Justia Summary

Petitioners acquired their properties along the road in 1991 and 2004; in 1962, their predecessors in interest had granted the government an easement for the road. The government moved to dismiss the petitioners' suit under the Quiet Title Act, citing the 12-year limitations period, 28 U.S.C. 2409a(g). The Ninth Circuit affirmed the dismissal for lack of jurisdiction.

The Supreme Court reversed, characterizing section 2409a(g) as a non-jurisdictional claim-processing rule, intended to promote the orderly progress of litigation. Limits on subject-matter jurisdiction have a unique potential to disrupt the orderly course of litigation, so courts should not lightly apply that label to procedures Congress enacted to keep things running smoothly unless traditional tools of statutory construction plainly show that Congress imbued a procedural bar with jurisdictional consequences. Congress’s separation of a filing deadline from a jurisdictional grant indicates that the time bar is not jurisdictional. The Quiet Title Act’s jurisdictional grant is in section 1346(f ), far from 2409a(g), with nothing linking those separate provisions. Section 2409a(g) speaks only to a claim’s timeliness.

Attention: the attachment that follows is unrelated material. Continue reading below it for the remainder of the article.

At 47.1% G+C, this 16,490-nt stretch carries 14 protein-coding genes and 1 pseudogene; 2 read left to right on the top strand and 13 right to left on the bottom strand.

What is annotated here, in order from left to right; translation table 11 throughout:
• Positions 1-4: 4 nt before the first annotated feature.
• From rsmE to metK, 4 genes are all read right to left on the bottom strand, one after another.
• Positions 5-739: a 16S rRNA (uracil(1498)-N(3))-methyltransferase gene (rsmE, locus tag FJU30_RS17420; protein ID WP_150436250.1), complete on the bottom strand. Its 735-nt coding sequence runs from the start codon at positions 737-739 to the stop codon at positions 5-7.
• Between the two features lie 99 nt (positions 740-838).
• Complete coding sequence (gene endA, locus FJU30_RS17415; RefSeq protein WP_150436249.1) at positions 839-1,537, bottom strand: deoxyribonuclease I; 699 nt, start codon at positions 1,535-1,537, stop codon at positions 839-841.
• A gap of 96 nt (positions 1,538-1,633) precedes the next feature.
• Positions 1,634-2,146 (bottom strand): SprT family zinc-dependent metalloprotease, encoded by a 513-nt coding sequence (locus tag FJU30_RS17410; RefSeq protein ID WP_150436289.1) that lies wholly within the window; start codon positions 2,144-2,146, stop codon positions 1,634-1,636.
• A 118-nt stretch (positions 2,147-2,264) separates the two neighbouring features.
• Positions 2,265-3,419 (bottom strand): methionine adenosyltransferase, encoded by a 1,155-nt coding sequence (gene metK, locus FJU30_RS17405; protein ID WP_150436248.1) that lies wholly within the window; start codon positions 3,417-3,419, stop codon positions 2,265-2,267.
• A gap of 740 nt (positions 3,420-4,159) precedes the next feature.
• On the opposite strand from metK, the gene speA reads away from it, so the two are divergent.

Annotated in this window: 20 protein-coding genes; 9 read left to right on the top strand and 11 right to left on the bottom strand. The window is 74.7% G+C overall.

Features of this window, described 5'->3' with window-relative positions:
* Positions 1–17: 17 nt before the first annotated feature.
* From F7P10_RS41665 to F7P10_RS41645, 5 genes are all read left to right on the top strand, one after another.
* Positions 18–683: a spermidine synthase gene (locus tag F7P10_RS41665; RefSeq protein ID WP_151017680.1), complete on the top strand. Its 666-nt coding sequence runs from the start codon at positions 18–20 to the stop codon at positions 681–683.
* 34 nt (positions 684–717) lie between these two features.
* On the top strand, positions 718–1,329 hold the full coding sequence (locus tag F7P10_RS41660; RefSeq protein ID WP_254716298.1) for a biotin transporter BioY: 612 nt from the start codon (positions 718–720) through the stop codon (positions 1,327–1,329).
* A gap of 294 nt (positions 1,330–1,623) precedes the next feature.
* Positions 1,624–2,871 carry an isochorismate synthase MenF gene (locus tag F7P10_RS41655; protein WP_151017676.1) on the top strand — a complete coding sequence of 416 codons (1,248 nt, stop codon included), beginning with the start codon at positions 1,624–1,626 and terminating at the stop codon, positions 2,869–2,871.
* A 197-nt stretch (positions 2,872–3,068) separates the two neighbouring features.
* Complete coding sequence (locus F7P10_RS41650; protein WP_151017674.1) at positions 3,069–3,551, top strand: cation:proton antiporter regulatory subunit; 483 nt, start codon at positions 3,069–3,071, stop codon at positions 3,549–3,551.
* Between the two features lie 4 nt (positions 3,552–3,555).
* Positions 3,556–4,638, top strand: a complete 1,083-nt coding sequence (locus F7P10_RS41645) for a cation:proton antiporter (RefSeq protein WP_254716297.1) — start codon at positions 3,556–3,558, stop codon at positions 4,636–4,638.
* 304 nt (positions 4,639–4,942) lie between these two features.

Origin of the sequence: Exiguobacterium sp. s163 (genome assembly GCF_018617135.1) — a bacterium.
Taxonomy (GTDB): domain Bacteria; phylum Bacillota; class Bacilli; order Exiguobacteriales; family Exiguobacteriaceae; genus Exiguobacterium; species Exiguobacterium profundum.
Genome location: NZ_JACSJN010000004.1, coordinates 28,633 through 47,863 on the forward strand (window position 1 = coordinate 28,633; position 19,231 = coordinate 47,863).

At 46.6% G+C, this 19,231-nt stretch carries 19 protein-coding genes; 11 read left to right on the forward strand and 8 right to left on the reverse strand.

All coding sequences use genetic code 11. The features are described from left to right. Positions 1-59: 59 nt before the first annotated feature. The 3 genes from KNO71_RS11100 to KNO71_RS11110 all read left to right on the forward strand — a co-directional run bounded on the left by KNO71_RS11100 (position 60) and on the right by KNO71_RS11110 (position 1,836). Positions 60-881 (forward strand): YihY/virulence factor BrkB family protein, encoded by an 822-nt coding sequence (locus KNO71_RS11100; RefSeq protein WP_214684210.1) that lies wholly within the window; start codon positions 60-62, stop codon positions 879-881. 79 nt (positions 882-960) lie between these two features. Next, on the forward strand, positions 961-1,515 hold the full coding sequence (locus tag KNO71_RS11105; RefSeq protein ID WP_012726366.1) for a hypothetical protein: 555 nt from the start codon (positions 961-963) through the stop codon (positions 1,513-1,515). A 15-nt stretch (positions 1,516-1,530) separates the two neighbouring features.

The Court characterized a case cited by the government as a “textbook drive-by jurisdictional” ruling that “should be accorded no precedential effect” as to whether a limit is jurisdictional. Rejecting other cited cases, the Court stated that it has never definitively interpreted section 2409a(g) as jurisdictional.